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Breaking up UK banks 'not a magic bullet': Lord Turner

Lord Turner, the former head of UK banking watchdog, has sparked controversy by warning taxpayer money will still need to be used to fund bank bailouts across Europe.

The comments come despite claims by ECB president Mario Draghi that banks that fall short of up-coming stress tests should—and—will be allowed to fail.

(Read more: Draghi: Now it's time to cut taxes in the euro zone)

Lord Turner also questioned (Labour leader) Ed Milliband's recent proposal to break up UK banks to increase competition.

"Competition is not a magic bullet," he stressed. "It is legitimate to look at banks. But competition does not have an effect on stability."

World leaders to gather in Davos, Switzerland this week for the annual WEF meetings.
Justin Solomon | CNBC
World leaders to gather in Davos, Switzerland this week for the annual WEF meetings.

Lord Turner pointed to the divergent experiences of the UK and Canada, where the latter had a resilient banking system during the crisis despite a virtual oligopoly in its banking industry.

The Labour proposals have been criticized by business leaders at the World Economic Forum who have expressed concerns about potential market interference if Labour was to win the next election.

At Davos, Lord Turner was speaking at a debate on 'Rebuilding European Banking" where he was joined by German finance minister Wolfgang Schäuble; EC economic chief Ollie Rehn, Deutsche bank boss Anshu Jain and Dutch finance ministerJeroen Dijsselbloem.

The former UK regulator said that Europe's economic recovery had been stymied by continued problems with the banking industry and the slow government response to recapitalization. This was in contrast to US, which in 2009 forced American banks to take public money, which Lord Turner said had laid the foundation for the current pick in U.S. growth.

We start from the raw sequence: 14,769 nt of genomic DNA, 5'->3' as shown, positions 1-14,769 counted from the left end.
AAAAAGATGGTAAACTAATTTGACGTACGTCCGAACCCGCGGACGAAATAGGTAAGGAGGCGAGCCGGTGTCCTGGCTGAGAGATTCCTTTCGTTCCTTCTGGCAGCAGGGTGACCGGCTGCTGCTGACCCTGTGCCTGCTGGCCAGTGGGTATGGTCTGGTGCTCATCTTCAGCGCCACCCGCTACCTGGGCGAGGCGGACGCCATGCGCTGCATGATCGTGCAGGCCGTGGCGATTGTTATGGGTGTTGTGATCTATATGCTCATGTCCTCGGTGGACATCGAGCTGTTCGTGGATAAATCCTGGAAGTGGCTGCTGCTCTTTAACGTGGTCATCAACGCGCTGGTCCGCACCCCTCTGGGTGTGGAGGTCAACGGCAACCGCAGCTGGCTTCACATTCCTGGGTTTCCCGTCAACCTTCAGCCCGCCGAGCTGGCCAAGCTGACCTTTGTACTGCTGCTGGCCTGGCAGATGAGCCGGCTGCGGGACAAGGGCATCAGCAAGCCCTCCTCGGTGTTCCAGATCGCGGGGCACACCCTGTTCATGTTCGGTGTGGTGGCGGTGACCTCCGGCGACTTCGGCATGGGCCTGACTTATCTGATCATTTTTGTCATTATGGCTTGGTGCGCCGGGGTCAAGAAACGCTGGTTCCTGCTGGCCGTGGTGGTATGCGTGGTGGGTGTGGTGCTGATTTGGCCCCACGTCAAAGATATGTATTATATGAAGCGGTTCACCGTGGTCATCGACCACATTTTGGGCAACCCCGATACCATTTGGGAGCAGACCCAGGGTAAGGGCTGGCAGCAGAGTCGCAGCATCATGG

(Read more: Barroso insists: Europe's crisis is not over yet)

However, the comments were met with a wry rejoiner from Mr Schäuble who said he took "great pleasure when an Englishman told Europeans to behave more like Americans."

"We are not American. We are the European Union. We have to solve our banking problems by fiscal discipline and banking reforms," he said.

Lord Turner, who was in charge of the UK regulator at the time of the £45 billion Royal Bank of Scotland rescue, said in retrospect, the UK government should have funded the entire nationalization of the bank rather than just dilute shareholders.

"The equity in RBS should have been written off completely. But at the time we didn't have the right tools. The best we could do was dilute equity holders."

Ultimately, going forward, even with the advances in bail-inable debt, if banks in Europe fall short of capital after the stress tests but cant raise funds privately—member states will have to plug the gap, Lord Turner said.

"The problem with European stress tests in 2010 is we couldn't say what would happen if you failed."

But, said Lord Turner, shutting banks down could create shock waves across the system and pose a threat to European recovery. Lord Turner also stressed that it was a mistake to assume that after the Asset Quality Review "lending would be magically unleashed."

His comments were challenged by Dijsselbloem and Schauble who pointed to the progress made with the European Stability Mechanism.

Dijsselbloem said that the euro group was working on rules for direct recapitalizion of banks, with strict conditionality, as a last step.

(Read more: Biggest risk for 2014? Stress tests: Van Steenis)

If a bank applied for ESM help before 2016, there would be a deep bail-in of creditors.

At the end of 2013, EU leaders agreed a high level common set of rules for managing the closure of failing eurozone banks, which includes a €55bn fund, financed by the banking industry over 10 years. The deal was aimed at building an EU banking union that should minimize the need for taxpayer-funded bailouts.

Elsewhere in the debate Jain, co-CEO of Duetsche Bank said lending to SME sector would not recover until there was more clarity about issues such as leverage ratio.

--By CNBC's Helia Ebrahimi

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